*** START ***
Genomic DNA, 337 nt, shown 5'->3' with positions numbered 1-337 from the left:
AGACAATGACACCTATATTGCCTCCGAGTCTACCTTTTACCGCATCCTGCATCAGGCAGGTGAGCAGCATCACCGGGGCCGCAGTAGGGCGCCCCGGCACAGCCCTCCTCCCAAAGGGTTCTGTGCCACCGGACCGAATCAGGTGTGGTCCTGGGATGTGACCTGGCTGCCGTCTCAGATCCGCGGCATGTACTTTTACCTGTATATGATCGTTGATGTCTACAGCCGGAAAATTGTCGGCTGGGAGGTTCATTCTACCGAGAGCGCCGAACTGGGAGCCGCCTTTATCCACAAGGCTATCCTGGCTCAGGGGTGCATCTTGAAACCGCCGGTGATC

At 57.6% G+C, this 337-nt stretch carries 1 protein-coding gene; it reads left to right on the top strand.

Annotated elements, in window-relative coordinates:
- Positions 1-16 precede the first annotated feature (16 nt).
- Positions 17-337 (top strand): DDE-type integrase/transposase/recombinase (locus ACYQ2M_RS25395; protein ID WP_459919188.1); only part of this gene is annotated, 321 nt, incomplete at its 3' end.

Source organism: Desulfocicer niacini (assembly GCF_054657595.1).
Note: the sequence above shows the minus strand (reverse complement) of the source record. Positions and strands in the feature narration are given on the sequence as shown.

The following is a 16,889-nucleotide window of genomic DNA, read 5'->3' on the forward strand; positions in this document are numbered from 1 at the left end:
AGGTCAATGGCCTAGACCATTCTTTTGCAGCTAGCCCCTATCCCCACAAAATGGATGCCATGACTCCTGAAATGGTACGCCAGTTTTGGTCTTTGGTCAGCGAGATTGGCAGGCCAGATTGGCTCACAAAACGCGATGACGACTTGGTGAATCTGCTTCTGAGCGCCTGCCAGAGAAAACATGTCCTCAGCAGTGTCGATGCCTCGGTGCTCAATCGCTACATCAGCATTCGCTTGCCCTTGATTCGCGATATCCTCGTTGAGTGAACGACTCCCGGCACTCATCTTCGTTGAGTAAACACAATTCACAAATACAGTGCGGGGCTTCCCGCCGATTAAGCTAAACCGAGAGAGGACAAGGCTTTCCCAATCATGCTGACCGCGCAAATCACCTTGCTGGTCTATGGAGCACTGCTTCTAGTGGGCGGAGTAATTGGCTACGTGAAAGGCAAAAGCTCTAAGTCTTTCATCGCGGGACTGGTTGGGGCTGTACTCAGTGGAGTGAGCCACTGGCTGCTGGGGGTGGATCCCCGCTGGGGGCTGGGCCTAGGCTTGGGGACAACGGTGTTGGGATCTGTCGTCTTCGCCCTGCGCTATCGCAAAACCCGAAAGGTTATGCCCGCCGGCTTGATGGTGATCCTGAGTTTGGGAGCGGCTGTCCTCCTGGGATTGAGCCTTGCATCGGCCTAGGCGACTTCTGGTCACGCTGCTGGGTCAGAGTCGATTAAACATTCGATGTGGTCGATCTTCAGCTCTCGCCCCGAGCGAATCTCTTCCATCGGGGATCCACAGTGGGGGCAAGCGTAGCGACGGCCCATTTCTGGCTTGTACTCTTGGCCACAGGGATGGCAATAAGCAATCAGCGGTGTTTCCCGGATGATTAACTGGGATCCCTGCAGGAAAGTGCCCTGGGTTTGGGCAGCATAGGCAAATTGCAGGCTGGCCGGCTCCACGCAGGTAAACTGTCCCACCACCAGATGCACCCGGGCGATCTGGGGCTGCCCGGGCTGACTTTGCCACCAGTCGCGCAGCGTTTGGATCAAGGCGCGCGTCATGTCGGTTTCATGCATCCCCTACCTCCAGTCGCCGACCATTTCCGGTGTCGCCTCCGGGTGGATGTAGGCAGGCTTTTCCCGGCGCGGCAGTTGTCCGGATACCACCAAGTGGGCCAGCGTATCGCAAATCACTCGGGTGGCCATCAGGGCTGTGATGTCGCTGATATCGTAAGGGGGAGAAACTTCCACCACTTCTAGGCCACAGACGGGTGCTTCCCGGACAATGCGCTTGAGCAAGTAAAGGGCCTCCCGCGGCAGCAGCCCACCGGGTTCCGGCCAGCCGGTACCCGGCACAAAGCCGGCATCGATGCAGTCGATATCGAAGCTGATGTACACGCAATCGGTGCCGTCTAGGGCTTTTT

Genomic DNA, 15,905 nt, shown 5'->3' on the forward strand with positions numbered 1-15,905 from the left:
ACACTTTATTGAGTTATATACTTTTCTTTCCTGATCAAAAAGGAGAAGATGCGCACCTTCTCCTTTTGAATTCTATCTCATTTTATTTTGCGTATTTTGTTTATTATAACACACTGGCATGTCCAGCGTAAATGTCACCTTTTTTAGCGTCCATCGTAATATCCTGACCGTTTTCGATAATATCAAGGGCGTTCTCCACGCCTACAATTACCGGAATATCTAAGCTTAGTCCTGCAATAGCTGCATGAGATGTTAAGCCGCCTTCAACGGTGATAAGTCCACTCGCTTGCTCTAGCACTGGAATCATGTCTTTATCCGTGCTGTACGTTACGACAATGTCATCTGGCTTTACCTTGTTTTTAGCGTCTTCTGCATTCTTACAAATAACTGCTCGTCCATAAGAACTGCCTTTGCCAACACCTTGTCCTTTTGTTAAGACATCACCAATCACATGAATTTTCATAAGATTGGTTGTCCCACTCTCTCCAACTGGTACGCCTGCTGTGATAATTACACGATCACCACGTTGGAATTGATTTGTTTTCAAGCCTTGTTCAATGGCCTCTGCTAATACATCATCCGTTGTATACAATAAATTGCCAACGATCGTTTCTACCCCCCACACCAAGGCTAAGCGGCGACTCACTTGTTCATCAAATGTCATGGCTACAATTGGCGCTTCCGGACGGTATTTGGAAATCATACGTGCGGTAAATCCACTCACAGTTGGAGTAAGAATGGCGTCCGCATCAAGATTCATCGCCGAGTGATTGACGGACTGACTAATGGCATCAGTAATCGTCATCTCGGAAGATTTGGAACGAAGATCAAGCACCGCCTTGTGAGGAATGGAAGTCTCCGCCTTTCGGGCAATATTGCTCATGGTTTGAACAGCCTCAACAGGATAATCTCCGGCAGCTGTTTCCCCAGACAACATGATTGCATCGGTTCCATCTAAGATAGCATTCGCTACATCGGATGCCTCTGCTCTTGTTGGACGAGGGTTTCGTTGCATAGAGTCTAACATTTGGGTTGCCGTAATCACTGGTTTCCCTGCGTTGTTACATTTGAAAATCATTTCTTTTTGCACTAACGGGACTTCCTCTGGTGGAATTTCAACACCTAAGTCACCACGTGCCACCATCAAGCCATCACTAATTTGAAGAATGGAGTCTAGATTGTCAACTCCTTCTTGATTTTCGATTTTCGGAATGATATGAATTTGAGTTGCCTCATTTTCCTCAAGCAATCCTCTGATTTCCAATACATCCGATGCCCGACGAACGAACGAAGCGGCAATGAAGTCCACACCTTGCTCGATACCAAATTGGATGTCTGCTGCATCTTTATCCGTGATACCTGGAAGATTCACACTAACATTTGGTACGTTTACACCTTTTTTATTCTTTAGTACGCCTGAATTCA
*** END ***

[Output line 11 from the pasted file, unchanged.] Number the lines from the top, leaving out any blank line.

Genomic DNA, 15,905 nt, shown 5'->3' on the forward strand with positions numbered 1-15,905 from the left: